But sadder still is that both brides of Mr Arrogant and Mr Runaway are too willing to forgive. They shut their eyes, and walk straight past the huge red flags waving in front of their faces, they both – as the blokes predicted with a nod and a wink – come good in the end.


Who the hell are these people? Blank-slates, The Bachelorette & the state of franchised romance.

Excuse me please producers of reality TV. Would it be possible to witness an actual conversation between the Bachelorette and one of her suitors? An exchange about their respective jobs perhaps? A line or two about something in passing or a few sentences that might provide insight into character?

Because I still don’t know what Ali does for a living (apart from her current role of face-on-screen). All I know is that she’s been unlucky in love, enjoys nature walks, and has a penchant for ‘exciting’ pursuits such as taking selfies and going on speed-boats (they haven’t pulled the helicopter ride out of the hat yet but that might come later).

I wonder why this lack of natural conversation is omitted from the show so rigidly, why every conversation orbits the central premise of the show in such a predictable drone-like fashion.

Personally I’m getting sick of hearing the same conversations repeated over and over. Intimate talks about importance of family, the vital role of trust and communication in successful relationships. Yeah. So what’s new? That a person desires a kind and loyal partner who can communicate feelings effectively should be a given, not a topic of conversation rehashed endlessly from episode to episode.

But we won’t discover any of the contestants political opinions or social values as the season continues – if Ali supports the removal of refugee children from Manus Island or if Box-jaw Bill thinks the Australian government should take immediate action on climate change before the planet dies and there’s no natural habitats left to stage romantic, picnic-rug themed getaways.

Of course it’s too difficult to allow contestants to express their views on subjects. Much less messy to follow a bland set of scripts that reveal next to nothing about the person, but if the producers were to allow contestants to open their mouths I think it would make for much better television. Instead of the current state of stuck-in-a-loop droning we’d got a better look at what’s under the hood, we’d be more invested, be able to make estimations as to compatibility and become more engrossed in the unfolding narrative.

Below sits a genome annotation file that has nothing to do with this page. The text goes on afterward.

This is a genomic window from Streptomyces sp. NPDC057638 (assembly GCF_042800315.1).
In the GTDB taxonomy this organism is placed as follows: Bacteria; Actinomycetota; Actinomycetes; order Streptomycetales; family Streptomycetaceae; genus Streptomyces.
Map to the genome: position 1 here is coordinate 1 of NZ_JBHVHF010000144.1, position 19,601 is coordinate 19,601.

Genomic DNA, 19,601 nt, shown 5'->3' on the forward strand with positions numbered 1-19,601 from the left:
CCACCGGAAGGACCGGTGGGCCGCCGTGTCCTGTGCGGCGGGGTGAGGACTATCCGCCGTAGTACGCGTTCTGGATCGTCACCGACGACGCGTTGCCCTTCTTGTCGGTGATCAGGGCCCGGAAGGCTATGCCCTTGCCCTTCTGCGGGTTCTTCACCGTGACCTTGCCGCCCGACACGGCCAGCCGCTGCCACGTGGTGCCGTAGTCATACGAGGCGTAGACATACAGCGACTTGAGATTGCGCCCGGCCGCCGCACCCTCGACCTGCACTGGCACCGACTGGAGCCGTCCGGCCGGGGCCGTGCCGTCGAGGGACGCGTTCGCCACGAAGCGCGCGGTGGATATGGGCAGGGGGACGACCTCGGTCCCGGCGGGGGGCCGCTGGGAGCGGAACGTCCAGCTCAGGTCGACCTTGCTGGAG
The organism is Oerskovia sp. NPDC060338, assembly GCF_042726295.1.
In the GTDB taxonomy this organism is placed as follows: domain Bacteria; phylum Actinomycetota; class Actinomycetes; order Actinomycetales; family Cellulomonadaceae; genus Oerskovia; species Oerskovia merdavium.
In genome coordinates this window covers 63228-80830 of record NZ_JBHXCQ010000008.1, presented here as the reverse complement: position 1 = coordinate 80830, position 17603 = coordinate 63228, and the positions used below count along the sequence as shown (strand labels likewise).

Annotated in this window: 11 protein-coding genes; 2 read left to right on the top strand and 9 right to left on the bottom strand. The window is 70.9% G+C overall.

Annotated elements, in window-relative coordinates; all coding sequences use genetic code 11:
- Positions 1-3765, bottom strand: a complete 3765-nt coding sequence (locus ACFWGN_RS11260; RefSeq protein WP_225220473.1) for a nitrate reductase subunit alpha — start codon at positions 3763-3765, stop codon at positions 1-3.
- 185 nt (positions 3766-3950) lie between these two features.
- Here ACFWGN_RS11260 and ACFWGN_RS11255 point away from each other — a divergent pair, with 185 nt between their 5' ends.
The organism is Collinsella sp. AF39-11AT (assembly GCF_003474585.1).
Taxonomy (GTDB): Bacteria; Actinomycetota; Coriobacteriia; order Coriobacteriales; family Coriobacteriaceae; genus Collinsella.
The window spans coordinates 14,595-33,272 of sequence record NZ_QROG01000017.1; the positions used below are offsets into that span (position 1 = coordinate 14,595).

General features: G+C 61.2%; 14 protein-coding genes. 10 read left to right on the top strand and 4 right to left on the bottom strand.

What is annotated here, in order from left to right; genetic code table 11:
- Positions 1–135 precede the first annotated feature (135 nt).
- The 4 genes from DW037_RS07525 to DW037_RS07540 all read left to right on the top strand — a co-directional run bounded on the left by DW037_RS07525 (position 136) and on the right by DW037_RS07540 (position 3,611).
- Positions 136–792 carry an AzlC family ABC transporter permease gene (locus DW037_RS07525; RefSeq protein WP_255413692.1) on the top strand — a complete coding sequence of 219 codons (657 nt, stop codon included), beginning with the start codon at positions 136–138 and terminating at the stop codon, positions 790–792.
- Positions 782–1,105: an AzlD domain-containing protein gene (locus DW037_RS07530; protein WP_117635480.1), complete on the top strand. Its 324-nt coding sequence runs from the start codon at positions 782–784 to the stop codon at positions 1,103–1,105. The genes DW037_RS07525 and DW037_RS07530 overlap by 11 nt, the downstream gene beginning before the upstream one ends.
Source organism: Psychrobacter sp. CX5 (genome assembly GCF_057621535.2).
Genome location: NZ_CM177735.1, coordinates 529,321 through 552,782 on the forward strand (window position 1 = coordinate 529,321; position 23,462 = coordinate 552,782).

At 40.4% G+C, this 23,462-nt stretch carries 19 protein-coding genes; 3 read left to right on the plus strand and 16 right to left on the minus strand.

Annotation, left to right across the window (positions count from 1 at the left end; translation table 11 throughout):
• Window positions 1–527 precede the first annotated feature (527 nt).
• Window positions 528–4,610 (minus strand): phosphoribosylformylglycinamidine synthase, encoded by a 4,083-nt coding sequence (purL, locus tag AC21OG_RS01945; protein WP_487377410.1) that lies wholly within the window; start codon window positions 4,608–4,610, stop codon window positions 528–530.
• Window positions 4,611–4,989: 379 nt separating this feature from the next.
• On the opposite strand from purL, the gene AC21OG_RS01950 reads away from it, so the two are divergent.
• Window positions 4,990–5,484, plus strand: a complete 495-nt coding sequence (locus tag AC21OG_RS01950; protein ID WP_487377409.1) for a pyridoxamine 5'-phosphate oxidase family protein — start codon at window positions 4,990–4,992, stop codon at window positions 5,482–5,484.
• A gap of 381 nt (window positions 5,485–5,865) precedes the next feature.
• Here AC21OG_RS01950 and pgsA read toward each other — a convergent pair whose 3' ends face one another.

But blank-slates with pretty faces are the staple at the Bachelorette and no doubt will be until the eventual demise of the behemoth franchise, after all, the blissful state of ignorance splices nicely with the workings of romantic love, a love that relies heavily on surface sheen and a whole lot of projection.

Far easier to fall in love with a creation in our minds than a messy warts-and-all person.

Avocado mousse, wrong reasons, & the best Aussie Bachelorette scene ever!

Okay. Lets all give a thanks to the Bachelorette’s Ivan for his supreme lack of culinary prowess. How wonderful that the poor man had no idea about the anatomy of an avocado. How delightful to watch this idiotic show slide firmly into the farcical.

The innocence of dear Ivan’s face as he shoved the two plump, pip-filled fruits into the blender and pressed go. The serious faces of intent as our bachelorette and her other suitor awaited desert, valiantly ignoring the insistent screech of the machine’s impotent grind.

But she kept her poker-face on straight – a task no doubt aided by the modern-day mother’s helper, botulinum toxin – for true love is no laughing matter, and our heroine is heroically and stoically determined to find the truth. Is Bill really there for the Right Reasons? Because Ali’s heard rumors from his rival what’s-his-name – the rugged, sun-tanned one who gets a bit wound up after a few too many vinos.

Cut to Ivan’s ongoing emasculation in the kitchen: prodding an avo’s stubborn pear-shaped body further into the blades with bemused consternation. 

Cut back to the hastily staged alfresco table. Is it true Bill? Our fair princess asks. Are you really here for me? Or, shock horror, are you here for the dreaded Wong Reasons? 

No, says Mr. box-jaw Bill, I’m here for you sweet lady, I am but a victim of the suntanned-boozer’s spiteful ways.  

Meanwhile Ivan appears with their pip-infused mousse. It’s a bit rough, he warns. Cut to the valiant Ali tasting said mousse, the spoon slipping self-consciously between plump, princess lips. The air is tense. The mousse is rough. It’s almost time to make her proclamation. Who will stay to win the fair maiden’s hand?

I’m sorry Ivan. The mousse was a bit rough and at the end of the day Ali has to Follow Her Heart. Not much choice when she knows next to nothing about what’s in his head.